Designing With Houseplants
Want to breathe new life into your interiors? Follow these tips for bringing nature indoors.
Think outside the pot. Looking for a stunning and low-maintenance way to bring greenery into a room? Try mounting epiphytic plants (aka “air plants”) such as orchids and staghorn ferns on wooden frames. “These plants naturally grow in the understory of trees,” says Manon, “and their forms are graceful when arching off the wall and viewed from below.” Kokedama, a Japanese form of bonsai in which plants are taken out of their pots and wrapped in a moss ball, are also fun—“like little plant-pets that demand hands-on attention.” Not sure how to bring nature into low-light spaces or windowless rooms? Living plants won’t thrive in those settings, so consider using natural elements that no longer require light or water—such as preserved moss balls, dried seedpods or pinecones.
Elevate your greenery with sophisticated containers. Here’s where your design style comes in. Try a variety of modern, polished, textural and organic containers in a unifying color palette. Or add baskets to play up multiple colors and patterns. Whatever the aesthetic, just be sure to choose right-size containers that offer sufficient drainage. “Cachepots [ornamental flower pots] are lovely, but they tend to trap water,” Liu cautions. “It’s best not to pot your plant directly into them.” Instead, use an insert—a plastic grower’s container with drainage holes in the bottom, or a porous terra-cotta pot—that keeps roots from getting waterlogged.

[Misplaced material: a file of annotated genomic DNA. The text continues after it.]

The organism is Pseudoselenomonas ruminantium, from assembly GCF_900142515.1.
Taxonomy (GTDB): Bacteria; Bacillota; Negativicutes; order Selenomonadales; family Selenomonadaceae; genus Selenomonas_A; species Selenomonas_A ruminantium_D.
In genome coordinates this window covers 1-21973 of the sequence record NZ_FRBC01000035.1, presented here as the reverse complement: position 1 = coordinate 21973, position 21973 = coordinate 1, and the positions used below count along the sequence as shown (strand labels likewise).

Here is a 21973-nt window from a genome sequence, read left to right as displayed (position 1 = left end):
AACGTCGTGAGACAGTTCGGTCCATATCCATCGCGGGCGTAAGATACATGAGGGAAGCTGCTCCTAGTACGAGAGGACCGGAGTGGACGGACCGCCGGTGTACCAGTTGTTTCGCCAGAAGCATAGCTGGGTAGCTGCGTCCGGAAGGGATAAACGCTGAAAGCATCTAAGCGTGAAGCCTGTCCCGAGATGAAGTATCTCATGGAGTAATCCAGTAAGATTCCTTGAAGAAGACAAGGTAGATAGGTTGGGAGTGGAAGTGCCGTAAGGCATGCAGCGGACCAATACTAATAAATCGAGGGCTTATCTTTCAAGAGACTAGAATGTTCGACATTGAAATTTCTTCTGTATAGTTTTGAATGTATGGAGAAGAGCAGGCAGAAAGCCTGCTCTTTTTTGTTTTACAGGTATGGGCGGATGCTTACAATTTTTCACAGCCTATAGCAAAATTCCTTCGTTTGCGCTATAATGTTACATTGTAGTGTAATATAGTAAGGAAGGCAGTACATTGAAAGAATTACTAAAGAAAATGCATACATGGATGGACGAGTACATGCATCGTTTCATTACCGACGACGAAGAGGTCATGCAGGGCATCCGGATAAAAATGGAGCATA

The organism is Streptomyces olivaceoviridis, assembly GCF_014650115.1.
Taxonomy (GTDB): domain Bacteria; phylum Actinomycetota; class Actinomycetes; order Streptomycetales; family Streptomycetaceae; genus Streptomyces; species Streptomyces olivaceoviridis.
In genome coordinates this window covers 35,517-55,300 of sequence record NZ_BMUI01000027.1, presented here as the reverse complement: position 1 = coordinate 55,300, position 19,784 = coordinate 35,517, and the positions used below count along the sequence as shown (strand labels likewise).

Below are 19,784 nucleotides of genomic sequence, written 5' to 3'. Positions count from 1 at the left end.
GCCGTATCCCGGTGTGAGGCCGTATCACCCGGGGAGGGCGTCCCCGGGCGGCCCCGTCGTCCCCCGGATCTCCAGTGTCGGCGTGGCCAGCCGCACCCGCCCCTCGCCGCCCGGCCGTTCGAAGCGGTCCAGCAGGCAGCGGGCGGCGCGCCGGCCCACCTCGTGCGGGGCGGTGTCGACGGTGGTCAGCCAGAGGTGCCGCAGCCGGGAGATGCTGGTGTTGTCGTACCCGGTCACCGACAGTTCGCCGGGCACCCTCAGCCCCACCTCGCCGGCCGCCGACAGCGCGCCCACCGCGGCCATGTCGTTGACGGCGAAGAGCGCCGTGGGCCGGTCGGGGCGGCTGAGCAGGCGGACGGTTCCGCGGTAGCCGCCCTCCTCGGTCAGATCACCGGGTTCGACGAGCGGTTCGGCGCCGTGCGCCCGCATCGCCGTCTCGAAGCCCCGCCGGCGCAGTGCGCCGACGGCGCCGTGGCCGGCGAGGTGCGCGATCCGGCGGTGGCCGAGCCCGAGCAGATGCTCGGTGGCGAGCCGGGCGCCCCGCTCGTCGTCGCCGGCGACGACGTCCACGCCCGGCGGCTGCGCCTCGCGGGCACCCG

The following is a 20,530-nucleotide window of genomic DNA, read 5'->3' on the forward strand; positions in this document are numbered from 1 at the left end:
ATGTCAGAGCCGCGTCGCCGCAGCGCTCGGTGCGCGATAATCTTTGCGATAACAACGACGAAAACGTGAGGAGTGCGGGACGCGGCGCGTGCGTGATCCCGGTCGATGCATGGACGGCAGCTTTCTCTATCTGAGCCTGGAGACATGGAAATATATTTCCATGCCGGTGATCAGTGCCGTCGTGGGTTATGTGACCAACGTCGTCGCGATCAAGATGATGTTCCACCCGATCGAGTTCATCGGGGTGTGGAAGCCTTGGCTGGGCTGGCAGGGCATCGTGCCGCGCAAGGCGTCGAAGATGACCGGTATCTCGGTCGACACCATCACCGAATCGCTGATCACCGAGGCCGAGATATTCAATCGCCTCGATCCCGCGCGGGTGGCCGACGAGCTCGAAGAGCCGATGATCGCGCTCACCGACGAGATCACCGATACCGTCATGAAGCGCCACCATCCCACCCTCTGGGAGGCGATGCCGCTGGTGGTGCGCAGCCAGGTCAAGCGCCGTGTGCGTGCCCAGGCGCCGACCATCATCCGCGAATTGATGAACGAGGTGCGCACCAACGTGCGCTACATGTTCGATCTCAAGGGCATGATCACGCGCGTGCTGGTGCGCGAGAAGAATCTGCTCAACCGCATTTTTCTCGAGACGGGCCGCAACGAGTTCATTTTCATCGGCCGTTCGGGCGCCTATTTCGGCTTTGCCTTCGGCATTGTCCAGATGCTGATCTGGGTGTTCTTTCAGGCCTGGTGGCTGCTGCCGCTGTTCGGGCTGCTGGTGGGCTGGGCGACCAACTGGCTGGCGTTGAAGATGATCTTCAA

Don’t rely on the calendar to tell you when to water. Instead, go by feel, or stick a wooden skewer an inch (or three, for larger pots) into the soil if you’re shy about getting your hands dirty, to test a plant’s moisture level. “Using rainwater is best,” Liu says, “but if you’re not lucky enough to have a rain barrel, you can use tap water left out in an open container overnight so that the chlorine and harmful chemicals evaporate.” Before watering, aerate your plants by poking a pencil into the soil in several places to help water get directly to the roots. You can also put them in the shower—“like a little spa for your plant-baby”—to help wash the dust off the leaves, which can impact a plant’s health.
Pets and Plants
Do your furry family members have a tendency to munch on leaves and petals? Botanologica recommends these houseplants as safe for cats and dogs:
- Aeschynanthus (lipstick plant)
- African violets
- Calathea lancifolia (rattlesnake plant)
- Christmas cactus
- Cissus (grape ivy)
- Flame violets
- Maranta (prayer plant)
- Norfolk pine
- Ponytail palm
- Selaginella (club moss)
For a list of plants that are toxic to pets, visit aspca.org/pet-care/animal-poison-control/toxic-and-non-toxic-plants.
After years of failed relationships with tropical plants, Adrienne Wichard-Edds has finally settled down with a lovely Marble Queen pothos.